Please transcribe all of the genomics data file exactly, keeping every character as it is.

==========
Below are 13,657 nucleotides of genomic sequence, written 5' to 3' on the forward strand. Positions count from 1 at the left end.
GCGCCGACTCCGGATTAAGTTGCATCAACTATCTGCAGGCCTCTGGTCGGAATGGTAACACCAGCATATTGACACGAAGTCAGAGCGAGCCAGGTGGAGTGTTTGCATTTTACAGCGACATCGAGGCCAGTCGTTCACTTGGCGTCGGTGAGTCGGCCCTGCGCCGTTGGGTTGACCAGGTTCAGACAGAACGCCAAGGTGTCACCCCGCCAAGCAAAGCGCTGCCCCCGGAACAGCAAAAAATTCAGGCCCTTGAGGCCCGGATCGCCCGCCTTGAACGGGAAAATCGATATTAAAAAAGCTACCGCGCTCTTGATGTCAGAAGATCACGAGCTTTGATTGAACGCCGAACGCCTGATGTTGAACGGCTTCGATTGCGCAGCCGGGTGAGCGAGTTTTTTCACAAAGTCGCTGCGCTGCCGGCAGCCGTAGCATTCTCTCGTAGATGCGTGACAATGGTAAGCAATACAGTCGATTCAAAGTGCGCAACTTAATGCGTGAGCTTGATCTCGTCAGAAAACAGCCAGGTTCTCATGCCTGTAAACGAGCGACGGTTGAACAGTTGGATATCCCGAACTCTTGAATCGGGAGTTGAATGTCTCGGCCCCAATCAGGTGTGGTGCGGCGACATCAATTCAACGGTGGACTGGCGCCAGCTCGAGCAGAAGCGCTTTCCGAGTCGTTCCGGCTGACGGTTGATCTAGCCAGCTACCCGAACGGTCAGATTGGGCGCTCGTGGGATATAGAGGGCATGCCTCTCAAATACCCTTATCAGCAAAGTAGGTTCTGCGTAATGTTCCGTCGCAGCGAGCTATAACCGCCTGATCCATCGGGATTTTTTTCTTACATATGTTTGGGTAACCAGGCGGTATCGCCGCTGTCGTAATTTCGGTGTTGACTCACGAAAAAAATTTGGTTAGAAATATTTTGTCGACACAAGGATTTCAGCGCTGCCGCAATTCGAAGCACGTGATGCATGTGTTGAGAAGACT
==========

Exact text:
Below are 13,657 nucleotides of genomic sequence, written 5' to 3' on the forward strand. Positions count from 1 at the left end.
GCGCCGACTCCGGATTAAGTTGCATCAACTATCTGCAGGCCTCTGGTCGGAATGGTAACACCAGCATATTGACACGAAGTCAGAGCGAGCCAGGTGGAGTGTTTGCATTTTACAGCGACATCGAGGCCAGTCGTTCACTTGGCGTCGGTGAGTCGGCCCTGCGCCGTTGGGTTGACCAGGTTCAGACAGAACGCCAAGGTGTCACCCCGCCAAGCAAAGCGCTGCCCCCGGAACAGCAAAAAATTCAGGCCCTTGAGGCCCGGATCGCCCGCCTTGAACGGGAAAATCGATATTAAAAAAGCTACCGCGCTCTTGATGTCAGAAGATCACGAGCTTTGATTGAACGCCGAACGCCTGATGTTGAACGGCTTCGATTGCGCAGCCGGGTGAGCGAGTTTTTTCACAAAGTCGCTGCGCTGCCGGCAGCCGTAGCATTCTCTCGTAGATGCGTGACAATGGTAAGCAATACAGTCGATTCAAAGTGCGCAACTTAATGCGTGAGCTTGATCTCGTCAGAAAACAGCCAGGTTCTCATGCCTGTAAACGAGCGACGGTTGAACAGTTGGATATCCCGAACTCTTGAATCGGGAGTTGAATGTCTCGGCCCCAATCAGGTGTGGTGCGGCGACATCAATTCAACGGTGGACTGGCGCCAGCTCGAGCAGAAGCGCTTTCCGAGTCGTTCCGGCTGACGGTTGATCTAGCCAGCTACCCGAACGGTCAGATTGGGCGCTCGTGGGATATAGAGGGCATGCCTCTCAAATACCCTTATCAGCAAAGTAGGTTCTGCGTAATGTTCCGTCGCAGCGAGCTATAACCGCCTGATCCATCGGGATTTTTTTCTTACATATGTTTGGGTAACCAGGCGGTATCGCCGCTGTCGTAATTTCGGTGTTGACTCACGAAAAAAATTTGGTTAGAAATATTTTGTCGACACAAGGATTTCAGCGCTGCCGCAATTCGAAGCACGTGATGCATGTGTTGAGAAGACT